Author: James Parrish


Pre-season there was a significant number of sponsorship announcements – more than I can ever remember which bodes well for the sport. One of the larger announcements was BlackBerry’s 3-year sponsorship with the Mercedes AMG F1 Team. 

BlackBerry in reverse

Over the past 3 years BlackBerry’s market share had rapidly dropped from 20% to just 6%. BlackBerry now faces the challenge of gaining market share back from the likes of Apple, Samsung, Sony and relative newcomers HTC and ZTE. These businesses have dramatically increased their level of brand equity through continuous investment of time and money into their brand – sports sponsorship playing a central role in all but Apple’s case. BlackBerry has sponsored sports events but had not invested to the level of their competitors.

Subsequent to the announcement I read several articles by marketing journalists questioning the deal and its likely effectiveness of generating BlackBerry enough phone sales to warrant the $12m per annum rights fee. These writers gave no alternative suggestions, only saying that BlackBerry needs to increase phone sales and make an impact on the consumer. So are these journalists correct? Does Formula 1 represent money down the drain for Blackberry? No! In fact I think completely the opposite, I think BlackBerry have signed the best sponsorship they could have possibly done. To explain…

Formula 1 provides global brand coverage to BlackBerry’s target markets:

Formula 1 will provide BlackBerry with a common platform to communicate with over 500 million unique individuals in 187 countries. Frank Boulben, BlackBerry CMO, said the company is splitting its audience into three segments: executives, working mums and teen students. The marketing journalists in question couldn’t understand how Formula 1 would help BlackBerry in any of these market segments. In fact F1 delivers in all three;

  • Executives:   There are 40,000+ global business executives from the largest global brands in the Formula 1 Paddock Club each year. This represents an unrivalled business development platform for any business, and in particular a mobile phone brand.
  • Working mums:   Over 170 million women watch Formula 1 annually with the core demographic in the 30-50 age category
  • Teen students:   Formula 1 is listed as one of the key interests among youths in Europe and Asia and are attracted by the technology, excitement and glamour the sport provides.

Formula 1 provides product relevant marketing opportunities

Question was raised about whether Formula 1 was any better than any other sport at promoting mobile technologies. In Formula 1 mobile communications are a central and highly visible component of team performance.

There is lots to be said here, but let’s focus on the most relevant points.

BlackBerry will be able to place their brand in a product relevant environment – to give a similar example, Vodafone are able to brand the McLaren headphones which directly relates to their product offerings.

Formula 1 is the world’s most data driven and exclusive sport – fans rely on smartphone devices to enhance their viewing experience through dedicated apps, social media, videos and other web content. Frank Boulben talked last year about implementing what he describes as a “real time marketing strategy”; helping the brand leverage its products around current trends, news and conversations. I think this could work better in Formula 1 than in any other sport, engaging F1 fans globally with live-race data, insights and video. How? By utilising BlackBerry’s exclusive access to the Mercedes F1 Team, allowing them to create media rich content that they can deliver to BlackBerry users through a dedicated application or social media channels.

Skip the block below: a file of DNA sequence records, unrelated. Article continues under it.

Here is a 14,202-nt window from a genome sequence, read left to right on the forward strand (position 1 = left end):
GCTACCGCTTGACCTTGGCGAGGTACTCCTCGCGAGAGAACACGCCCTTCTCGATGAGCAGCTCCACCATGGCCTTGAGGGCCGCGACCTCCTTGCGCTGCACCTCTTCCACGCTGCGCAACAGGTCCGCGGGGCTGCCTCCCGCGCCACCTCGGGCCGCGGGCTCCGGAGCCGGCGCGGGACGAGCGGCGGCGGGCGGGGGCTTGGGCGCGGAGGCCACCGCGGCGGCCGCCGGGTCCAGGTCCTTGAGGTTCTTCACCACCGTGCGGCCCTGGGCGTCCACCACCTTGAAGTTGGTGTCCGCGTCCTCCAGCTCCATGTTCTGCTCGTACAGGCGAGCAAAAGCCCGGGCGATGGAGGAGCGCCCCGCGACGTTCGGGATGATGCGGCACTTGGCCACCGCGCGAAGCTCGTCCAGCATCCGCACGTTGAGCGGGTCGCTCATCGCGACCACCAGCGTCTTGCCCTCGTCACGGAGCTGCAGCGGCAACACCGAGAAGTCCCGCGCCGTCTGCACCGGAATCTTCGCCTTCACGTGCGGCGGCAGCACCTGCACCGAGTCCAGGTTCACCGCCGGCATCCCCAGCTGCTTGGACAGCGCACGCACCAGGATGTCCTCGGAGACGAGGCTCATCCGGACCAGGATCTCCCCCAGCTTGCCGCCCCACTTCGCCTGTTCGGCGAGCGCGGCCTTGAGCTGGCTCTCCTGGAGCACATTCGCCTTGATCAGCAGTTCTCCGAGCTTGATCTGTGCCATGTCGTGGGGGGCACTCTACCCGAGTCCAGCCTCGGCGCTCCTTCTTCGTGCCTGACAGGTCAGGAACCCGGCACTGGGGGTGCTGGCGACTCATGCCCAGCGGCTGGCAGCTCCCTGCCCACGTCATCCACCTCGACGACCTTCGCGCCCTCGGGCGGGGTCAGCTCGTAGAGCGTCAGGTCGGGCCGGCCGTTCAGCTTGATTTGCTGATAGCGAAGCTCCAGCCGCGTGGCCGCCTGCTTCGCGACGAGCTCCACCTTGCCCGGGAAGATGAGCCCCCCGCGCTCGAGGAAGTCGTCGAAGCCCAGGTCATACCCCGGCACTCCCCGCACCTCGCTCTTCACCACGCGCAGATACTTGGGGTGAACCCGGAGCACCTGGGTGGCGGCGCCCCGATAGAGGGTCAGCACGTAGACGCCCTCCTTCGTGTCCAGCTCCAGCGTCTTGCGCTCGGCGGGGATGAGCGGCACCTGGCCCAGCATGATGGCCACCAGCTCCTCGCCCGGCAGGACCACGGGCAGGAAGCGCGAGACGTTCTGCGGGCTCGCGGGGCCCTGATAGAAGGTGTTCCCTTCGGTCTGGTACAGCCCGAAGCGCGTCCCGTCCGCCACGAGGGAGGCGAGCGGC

Formula 1 will promote better and quicker innovation

I would argue that one of the main reasons BlackBerry lost so much of its market share was the long periods of time between flagship smartphone releases; Apple releases a new iteration of the iPhone at least every year, Samsung every nine months, and brands like Sony every 6 months.

The BlackBerry 10 was delayed 12 months, and one point the articles I read failed to point out was that Formula 1 teams, such as Mercedes, are leaders in creating innovative products on impossibly short timescales – 80% of the cars design will change between the first race and the season finale.

Some brands enter Formula 1 as sponsors purely for the insights into design and manufacture of ‘products’ to help speed their own R&D and manufacturing. GSK is one current business involved in the sport gaining operational performance improvements from the McLaren F1 team.

Unrivalled for Business Development

Formula 1 will provide BlackBerry opportunity to develop business with 1) mobile carriers (there are currently nine involved in the sport as sponsors) 2) global businesses (220+ that BlackBerry can develop corporate sales through – supplying company phones) and 3) Mercedes, whom I expect will sit down to discuss mobile phone supply for its large global network of employees and dealers.


BlackBerry has made one large step in the right direction in choosing Formula 1 as a way to re-invigorate the brand and develop global sales. I will however say that success depends on their sponsorship activation – you wouldn’t pay to make an advert then not spend on placing it on TV. Sponsorship is the same, you must select the correct property and rights but then you have to maximise them for your requirements. Formula 1 will provide BlackBerry an opportunity to sell an astronomical number of phones however, BlackBerry is a consumer goods brand with exciting products that are meant to enrich our passions and lives. So please BlackBerry get creative and deliver leading edge, exciting sponsorship activation!